John Maher: A lot of smaller businesses or even medium-sized businesses that maybe have a marketing person already on board, but they don’t know SEO, might think, “Well, I could just do this myself. Is it cheaper to do SEO myself?”
John McDougall: It can be. It absolutely can be. I think it’s funny, an SEO agency guy telling you that, but it’s true. Sometimes you can go and do it yourself, but we teach a class at Talk Marketing Academy, and that SEO course has multiple modules, including technical SEO, blogging, how to set up a blog, certain things about the usability of your website, things about social media. I mean, there’s a lot of different do-it-yourself stuff that you’d need to learn. We also teach podcasting and how to do your own YouTube videos. Each of those things is going to have a whole bunch of little steps right down to editing the video, editing the podcast in Audacity. John, you did an awesome hour-long Audacity training the other day, which was great. That’s in our course.
Those are the kinds of things you’re going to need to learn in SEO, not just how to use a keyword research tool. Sure, that’s one of the things you have to know. You have to know that you need to pick keywords that people actually search on and not just overly broad keywords, like the word “cables” or something, or “hydrogen” as a term versus “hydrogen energy technology” or something. These longer phrases might not get as many searches, but if they get a good amount of searches, and you can find some gold nuggets in those keywords, you’re going to do better.
So, you’re going to need to learn how to do a whole bunch of things — picking the keywords, editing the podcast and videos. That’s SEO, not just pick the keywords and place the keywords in the pages. So, it is possible. And if you do it on your own, just make sure you’re also getting some help, even if it’s not an agency. Just if you’re not good at programming or speeding up the load time of your website, there are some parts of “SEO”, like the programming and web design stuff, where you might want to get help.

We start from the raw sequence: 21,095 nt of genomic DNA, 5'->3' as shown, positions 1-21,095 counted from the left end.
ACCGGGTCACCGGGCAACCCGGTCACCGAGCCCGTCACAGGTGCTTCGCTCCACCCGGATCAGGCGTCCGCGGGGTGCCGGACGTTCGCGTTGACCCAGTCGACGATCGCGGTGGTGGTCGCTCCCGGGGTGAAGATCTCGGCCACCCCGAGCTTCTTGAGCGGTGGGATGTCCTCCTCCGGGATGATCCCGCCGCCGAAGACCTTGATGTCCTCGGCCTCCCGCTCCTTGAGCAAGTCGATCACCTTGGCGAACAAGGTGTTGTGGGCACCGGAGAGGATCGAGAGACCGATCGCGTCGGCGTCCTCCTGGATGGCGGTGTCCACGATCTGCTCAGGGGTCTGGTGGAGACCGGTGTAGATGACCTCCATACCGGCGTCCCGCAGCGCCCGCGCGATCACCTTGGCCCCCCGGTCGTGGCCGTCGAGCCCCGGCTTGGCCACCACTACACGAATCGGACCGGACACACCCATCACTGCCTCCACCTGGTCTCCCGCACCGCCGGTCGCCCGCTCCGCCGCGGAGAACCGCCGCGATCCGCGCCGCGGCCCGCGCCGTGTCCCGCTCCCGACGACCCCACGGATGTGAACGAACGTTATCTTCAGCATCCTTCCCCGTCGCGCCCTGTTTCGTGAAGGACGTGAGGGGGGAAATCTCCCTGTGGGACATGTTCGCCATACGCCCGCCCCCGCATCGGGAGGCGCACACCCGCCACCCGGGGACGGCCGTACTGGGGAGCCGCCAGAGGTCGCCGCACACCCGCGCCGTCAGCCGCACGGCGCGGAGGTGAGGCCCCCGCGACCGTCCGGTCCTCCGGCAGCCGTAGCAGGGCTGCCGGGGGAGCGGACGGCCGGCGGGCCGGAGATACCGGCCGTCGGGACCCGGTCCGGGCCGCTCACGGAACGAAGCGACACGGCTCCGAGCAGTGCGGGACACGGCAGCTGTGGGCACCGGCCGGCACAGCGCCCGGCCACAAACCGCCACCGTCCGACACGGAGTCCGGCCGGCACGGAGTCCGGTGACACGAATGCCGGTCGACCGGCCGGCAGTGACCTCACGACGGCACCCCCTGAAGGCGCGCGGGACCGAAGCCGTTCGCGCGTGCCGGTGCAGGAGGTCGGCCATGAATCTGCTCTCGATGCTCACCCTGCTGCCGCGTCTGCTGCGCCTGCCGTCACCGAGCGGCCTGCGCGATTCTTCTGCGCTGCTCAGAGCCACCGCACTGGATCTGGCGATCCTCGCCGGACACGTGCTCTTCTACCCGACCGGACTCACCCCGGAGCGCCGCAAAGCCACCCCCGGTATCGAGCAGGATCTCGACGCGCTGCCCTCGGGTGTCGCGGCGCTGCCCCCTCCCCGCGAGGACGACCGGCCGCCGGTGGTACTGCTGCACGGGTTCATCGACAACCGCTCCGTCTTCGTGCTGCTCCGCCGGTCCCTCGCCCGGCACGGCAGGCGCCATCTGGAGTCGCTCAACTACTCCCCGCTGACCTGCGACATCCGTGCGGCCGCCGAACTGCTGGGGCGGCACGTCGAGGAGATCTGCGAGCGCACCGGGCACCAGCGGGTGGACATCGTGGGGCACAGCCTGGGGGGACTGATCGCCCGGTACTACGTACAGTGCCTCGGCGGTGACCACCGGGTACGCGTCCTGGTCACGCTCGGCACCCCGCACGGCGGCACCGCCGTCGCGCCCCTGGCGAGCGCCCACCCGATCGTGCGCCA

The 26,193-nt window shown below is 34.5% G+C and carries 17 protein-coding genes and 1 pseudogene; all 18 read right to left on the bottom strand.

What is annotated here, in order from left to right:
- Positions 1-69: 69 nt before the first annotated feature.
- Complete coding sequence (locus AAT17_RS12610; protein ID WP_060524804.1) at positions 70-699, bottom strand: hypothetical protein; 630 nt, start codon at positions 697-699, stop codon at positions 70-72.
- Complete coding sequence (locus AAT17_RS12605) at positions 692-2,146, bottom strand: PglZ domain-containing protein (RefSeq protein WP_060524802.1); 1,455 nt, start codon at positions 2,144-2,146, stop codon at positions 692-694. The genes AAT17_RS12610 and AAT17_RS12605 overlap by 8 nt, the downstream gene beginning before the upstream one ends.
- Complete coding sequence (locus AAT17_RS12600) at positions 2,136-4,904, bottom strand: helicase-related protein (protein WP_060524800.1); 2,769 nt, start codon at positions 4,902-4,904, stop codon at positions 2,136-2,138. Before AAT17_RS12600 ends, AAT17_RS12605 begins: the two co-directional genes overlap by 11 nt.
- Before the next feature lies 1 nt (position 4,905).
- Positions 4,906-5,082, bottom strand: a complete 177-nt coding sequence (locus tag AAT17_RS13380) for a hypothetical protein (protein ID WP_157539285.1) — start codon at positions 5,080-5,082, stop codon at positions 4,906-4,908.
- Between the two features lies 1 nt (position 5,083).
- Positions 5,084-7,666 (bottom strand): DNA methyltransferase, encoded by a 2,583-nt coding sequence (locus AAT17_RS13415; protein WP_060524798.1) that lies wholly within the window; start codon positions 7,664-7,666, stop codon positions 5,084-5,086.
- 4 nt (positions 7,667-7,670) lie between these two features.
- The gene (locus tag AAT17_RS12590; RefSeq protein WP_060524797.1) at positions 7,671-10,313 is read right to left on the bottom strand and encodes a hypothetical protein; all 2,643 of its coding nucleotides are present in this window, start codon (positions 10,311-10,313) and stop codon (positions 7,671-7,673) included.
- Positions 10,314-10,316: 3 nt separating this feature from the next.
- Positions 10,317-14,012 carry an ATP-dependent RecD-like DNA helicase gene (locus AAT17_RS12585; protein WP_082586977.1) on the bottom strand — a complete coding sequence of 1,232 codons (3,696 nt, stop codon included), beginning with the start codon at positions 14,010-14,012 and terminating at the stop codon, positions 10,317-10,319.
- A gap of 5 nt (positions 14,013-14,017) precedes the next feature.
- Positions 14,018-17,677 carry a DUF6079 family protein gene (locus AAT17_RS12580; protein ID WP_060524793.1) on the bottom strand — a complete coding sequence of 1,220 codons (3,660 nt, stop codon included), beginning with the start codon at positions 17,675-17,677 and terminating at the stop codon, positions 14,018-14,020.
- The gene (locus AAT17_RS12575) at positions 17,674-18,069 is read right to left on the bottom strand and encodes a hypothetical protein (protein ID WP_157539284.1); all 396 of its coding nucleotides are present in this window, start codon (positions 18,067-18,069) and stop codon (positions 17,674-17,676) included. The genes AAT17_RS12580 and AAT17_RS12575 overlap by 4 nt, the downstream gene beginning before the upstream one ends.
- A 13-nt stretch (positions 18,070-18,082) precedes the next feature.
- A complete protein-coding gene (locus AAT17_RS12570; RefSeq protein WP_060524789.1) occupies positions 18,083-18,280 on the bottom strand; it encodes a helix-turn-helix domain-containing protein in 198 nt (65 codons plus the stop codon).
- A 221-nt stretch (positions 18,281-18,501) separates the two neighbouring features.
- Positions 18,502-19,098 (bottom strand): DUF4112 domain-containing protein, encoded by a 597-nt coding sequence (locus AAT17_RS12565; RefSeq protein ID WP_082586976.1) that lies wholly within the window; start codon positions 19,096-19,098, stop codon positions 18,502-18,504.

John Maher: I think one thing, too, is that we find a lot of clients or potential clients who think that SEO is just a one-and-done thing. Like, “Well, what do I have to do to optimize my website?” And they think, “This is just going to take a few hours of time. I do some optimization on my website, and then I’m done.” And they don’t think of it as being this ongoing process of continually writing content, continually fixing the technical problems with your website, continually looking at conversion rate optimization, and things like that.
So, that’s maybe one place where people think that they could save money by doing it themselves, because they just think, “Oh, it’s just going to take a few hours. I’ll optimize my website, and then I’ll be done.”
John McDougall: Yeah, the funny thing, in 1999 or something like that, I got a job with a hearing aid company in Peabody, Massachusetts. It was hearingaidsonline.com, I think it was, back then. And it wasn’t ranking in the search engines, but it was my eye doctor. But he was deaf, and he had, I think, 1800contacts.com and hearingaidsonline.com. So, he said, “Hey! Oh, wow, you do website stuff, SEO.” So, I got a project with him, and over a weekend, I designed the logo…I mean, this is going way back when I was more of the Jack-of-all-trades SEO and web design combination. I was doing it all…
I designed the logo. I built the website using hand-coding — because I studied, in the 90s, HTML coding at BU — I built the website with hand-coding HTML pages, I wrote the content, I rewrote it and added a page for Siemens hearing aids, Phonak hearing aids, etc. because he didn’t have a page for each different brand. And then I launched it over the course of a weekend, did all of that. And within weeks, it started ranking for just “hearing aids”. And certainly, within six months to a year, it was number one for hearing aids on Yahoo.